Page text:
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Pro Soccer, Hockey, Baseball All Within A Mile? What It Means For Downtown St. Louis

Designs by Snow Kreilich Architects and HOK show a open-air soccer stadium with a translucent canopy to protect spectators from weather and a field that sits 40 feet below street level.

While fans are excited about the arrival of Major League Soccer in St. Louis, the new stadium could be the beginning of a more vibrant sports-entertainment district in downtown.

The likely site of the MLS expansion team’s venue will be west of Union Station, just down the street from the Enterprise Center, where the Blues play, and Busch Stadium, home of the Cardinals. That will mean a roughly one-mile stretch boasting three professional sports venues, similar to districts in Pittsburgh and Detroit.

St. Louis Public Radio's Wayne Pratt spoke with Washington University Sports Business Program Director Patrick Rishe, who says there a couple of key reasons cities are creating such districts.

Patrick Rishe: Number one, if you put the buildings in the center of the city, you’re gonna hopefully stimulate additional development. A lot of cities in the last 20 years have decided that they want to redevelop their core. I think the second thing, just practically speaking, is that if the facilities are located downtown, you are more central to all of your local suburban areas and therefore people living north, south, east and west of downtown, it’s now equally easy for them to get to ballgames and hockey games and basketball games and so on and so forth.

Wayne Pratt: Is there one city in your mind that seems to really have gotten this right?

Rishe: I think if you look at the last 20 years, probably Indianapolis has done the best job of building these facilities, building up their downtown community overall, in part around their stadiums. Downtown Indianapolis did have the advantage of really not being much of a downtown 20-plus years ago, but by building the facilities they built, where they built them, building hotels and amenities, restaurants, shopping that people could do all in one place, I think you have to say and look back at history and say they got it right.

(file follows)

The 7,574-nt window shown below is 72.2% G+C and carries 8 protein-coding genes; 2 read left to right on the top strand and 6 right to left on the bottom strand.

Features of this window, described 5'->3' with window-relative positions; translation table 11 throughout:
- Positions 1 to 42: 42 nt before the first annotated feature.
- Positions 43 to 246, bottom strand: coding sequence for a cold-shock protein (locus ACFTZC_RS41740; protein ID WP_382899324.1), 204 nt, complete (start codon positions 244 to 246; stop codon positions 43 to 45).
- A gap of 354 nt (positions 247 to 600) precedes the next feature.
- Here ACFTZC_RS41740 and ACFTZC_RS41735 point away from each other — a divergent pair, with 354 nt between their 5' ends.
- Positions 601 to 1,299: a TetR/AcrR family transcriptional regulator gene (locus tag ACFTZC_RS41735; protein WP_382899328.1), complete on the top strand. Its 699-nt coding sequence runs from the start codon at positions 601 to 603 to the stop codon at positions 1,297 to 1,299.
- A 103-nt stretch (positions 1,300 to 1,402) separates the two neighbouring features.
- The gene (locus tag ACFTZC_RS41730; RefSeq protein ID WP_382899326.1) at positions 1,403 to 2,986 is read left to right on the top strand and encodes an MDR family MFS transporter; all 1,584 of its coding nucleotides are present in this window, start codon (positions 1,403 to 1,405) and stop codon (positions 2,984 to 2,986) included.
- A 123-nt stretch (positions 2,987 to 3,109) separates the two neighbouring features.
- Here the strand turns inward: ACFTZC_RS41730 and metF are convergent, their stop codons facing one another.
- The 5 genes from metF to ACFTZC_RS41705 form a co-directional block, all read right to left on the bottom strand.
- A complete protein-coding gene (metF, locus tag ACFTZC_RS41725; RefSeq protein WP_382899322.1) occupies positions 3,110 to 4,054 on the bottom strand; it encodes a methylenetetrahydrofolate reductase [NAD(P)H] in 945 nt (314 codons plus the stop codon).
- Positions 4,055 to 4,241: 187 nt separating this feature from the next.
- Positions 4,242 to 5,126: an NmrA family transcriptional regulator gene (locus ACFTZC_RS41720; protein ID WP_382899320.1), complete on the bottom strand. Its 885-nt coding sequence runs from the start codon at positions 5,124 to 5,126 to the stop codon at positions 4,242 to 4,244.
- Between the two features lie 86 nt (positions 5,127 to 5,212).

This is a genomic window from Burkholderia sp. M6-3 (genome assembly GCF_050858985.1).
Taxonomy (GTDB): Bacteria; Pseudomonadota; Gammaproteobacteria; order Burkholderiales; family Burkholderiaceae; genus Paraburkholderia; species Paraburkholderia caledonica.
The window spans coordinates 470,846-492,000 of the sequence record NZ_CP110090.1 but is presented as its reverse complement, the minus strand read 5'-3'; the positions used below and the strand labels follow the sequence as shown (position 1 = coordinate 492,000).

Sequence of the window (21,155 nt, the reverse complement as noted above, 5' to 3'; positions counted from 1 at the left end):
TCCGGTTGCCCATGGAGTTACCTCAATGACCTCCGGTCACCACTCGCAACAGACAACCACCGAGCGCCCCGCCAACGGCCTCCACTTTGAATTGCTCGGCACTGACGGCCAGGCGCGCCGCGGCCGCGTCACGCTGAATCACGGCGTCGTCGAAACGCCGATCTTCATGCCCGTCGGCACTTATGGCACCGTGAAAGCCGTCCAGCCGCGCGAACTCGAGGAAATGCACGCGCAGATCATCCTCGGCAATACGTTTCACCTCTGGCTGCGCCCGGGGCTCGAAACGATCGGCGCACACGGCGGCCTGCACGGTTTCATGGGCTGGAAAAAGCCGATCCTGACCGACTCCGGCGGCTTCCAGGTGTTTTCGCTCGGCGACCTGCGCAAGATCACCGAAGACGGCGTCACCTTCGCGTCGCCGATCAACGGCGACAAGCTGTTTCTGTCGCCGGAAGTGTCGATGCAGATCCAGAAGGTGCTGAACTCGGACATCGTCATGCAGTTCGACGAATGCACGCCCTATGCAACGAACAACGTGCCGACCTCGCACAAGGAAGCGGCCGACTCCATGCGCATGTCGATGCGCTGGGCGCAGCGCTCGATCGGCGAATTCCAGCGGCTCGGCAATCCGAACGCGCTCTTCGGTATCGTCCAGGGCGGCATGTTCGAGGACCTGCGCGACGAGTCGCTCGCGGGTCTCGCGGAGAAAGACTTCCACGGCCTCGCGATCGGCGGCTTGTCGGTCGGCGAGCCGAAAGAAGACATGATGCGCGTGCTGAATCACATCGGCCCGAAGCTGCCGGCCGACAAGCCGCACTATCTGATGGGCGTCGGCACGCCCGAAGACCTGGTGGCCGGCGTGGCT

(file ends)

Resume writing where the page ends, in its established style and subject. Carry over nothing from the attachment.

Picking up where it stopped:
Pratt: And that's the strategy behind Ballpark Village, here in St. Louis?

Rishe:  There's no question that Ballpark Village is a great entertainment amenity. And now, you've got an expansion of that where there's commercial, residential — this is not new. In Milwaukee, in Chicago, the two facilities there. Wrigley Field — the Cubs are profiting from that ancillary development. So when people are going to that hotel across the street from the stadium now or spending money at the bar and lounge, part of that money is going back to the Cubs.

Rishe was a professor of economics at Webster University before joining Washington University in 2015. He also writes about sports business for Forbes.com.
Credit Patrick Rishe
Rishe was a professor of economics at Webster University before joining Washington University in 2015. He also writes about sports business for Forbes.com.

In Milwaukee, they're in the second year of Fiserv Forum. A lot of the real estate just outside the facility is owned by the Bucks. And the reason why is they want to take advantage of the abilities to generate additional revenues to help subsidize the operation of the team.

If you create these entertainment districts, cities and communities themselves figure, well, if we have a district where there are facilities where people are milling about, 100, 150, 200 days a year, then we can try to capture some additional revenue generation for the city in terms of tax dollars, if other businesses now have the confidence to set up shop, thinking that they’ll be able to capture some of that overflow consumer spending.

Pratt: When you see how it’s going to possibly lay out in St. Louis when the MLS stadium gets built, is there anything in your research that could be a trap to look out for, when a plan like this is on the table?


Rishe: Are you going to have displacement?

I have not done a formal study, but as someone that has been around downtown St. Louis and walking downtown and biking downtown and seeing this area, there’s no question that Washington Avenue, for example, which is several blocks away from Ballpark Village, they have not seen as much economic activity since Ballpark Village went up. People simply substitute where they’re spending money, and that is the concern when they build the new soccer stadium.

And if there’s any entertainment district associated with that, and as Union Station expands and takes advantage of their new aquarium and other things that they’re going to try to do, again, is that going to attract a net increase in money spent downtown? Is there enough wealth and discretionary income in this region that it just increases the level of spending? Or does that siphon even more money away from money that was otherwise being spent at along Washington Avenue? And that’s a real interesting question.

Follow Wayne on Twitter: @WayneRadio

Send questions and comments about this story to feedback@stlpublicradio.org

Wayne is the morning newscaster at St. Louis Public Radio.

Send questions and comments about this story to feedback@stlpublicradio.org.